April 2015 Bond Referendum
Watch for Village Referendum Question on April Election Ballot
As a non-home rule community, the Village of Glencoe requires voter authorization to issue long-term capital bonds. In determining what long-term capital needs should be the subject of resident referenda, the Village Board has for many years applied a number of benchmarks. Among these is an annual review of the long-term capital needs of the Village in order to appropriately maintain our infrastructure and determine which projects should be initiated in the current year.
As part of its study of the Village’s capital needs, the Village Board considers factors that include engineering best practices in order to derive the longest useful life for infrastructure including streets, sidewalks, storm and sanitary sewer maintenance and upgrades, as well as major projects like water system maintenance and improvements. Likewise, these same factors are used to plan for the improvements necessary to keep Village owned buildings functional.
These benchmarks are particularly appropriate, for example, in determining storm sewer improvements. Much of the Village’s basic storm sewer system was installed between 65-100+ years ago. By the mid-1980s, it became apparent that the Village’s storm sewer system, as then in existence, was inadequate to handle the volume of storm water for a fully developed residential community. Beginning in 1988, the Village Board initiated a long-term program to improve storm water management through projects that were to be funded in manageable portions. The Village has utilized an extensive study and engineering process in developing and implementing necessary storm water improvement projects. These projects were prioritized based on the severity of structural and street flooding that would be eliminated, the number of homes affected, as well as the improved access of Public Safety and our residents through improved street and property conditions. Since 1988, the Village Board has recommended and our residents have approved funding for 14 major storm sewer projects.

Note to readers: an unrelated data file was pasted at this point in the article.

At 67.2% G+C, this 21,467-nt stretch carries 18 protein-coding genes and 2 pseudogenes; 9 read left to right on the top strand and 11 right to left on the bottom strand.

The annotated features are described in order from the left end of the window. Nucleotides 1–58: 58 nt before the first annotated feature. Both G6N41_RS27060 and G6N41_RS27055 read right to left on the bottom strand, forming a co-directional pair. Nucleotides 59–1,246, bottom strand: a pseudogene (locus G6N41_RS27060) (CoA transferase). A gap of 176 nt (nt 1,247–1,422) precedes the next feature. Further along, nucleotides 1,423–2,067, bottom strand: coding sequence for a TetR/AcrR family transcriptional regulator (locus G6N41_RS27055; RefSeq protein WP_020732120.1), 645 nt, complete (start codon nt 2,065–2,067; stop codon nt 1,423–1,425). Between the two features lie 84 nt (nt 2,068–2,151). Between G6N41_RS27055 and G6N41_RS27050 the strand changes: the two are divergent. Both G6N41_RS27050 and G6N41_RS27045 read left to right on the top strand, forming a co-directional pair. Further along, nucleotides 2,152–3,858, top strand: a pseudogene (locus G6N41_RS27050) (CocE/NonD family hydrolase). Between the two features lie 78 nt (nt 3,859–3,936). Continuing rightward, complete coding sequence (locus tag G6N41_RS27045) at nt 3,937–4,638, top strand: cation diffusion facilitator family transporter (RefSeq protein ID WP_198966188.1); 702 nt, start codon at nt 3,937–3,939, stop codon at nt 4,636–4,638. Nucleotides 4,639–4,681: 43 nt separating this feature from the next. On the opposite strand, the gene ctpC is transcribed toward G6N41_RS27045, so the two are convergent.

When considering whether long-term capital projects should be financed by bonds, the Village Board has used the benchmark since 2009, that at any given time a debt ceiling of $424 per $10,000 of total property tax should be utilized, the historic high point for debt incurred by the Village and applied to property tax bills of residents. Adjusted for inflation, this figure in 2015 dollars equals $458 per $10,000. This concept seeks to hold the property tax used to repay bond debt constant over the near term, at or below $424 per $10,000 of property tax paid. Thus, as the Village repays a series of bonds, the Village Board can then recommend replacing those bonds with new bonds to be used for the next group of long-term capital projects, while seeking to maintain the cost of all outstanding bonds at or below $424 per $10,000 of tax.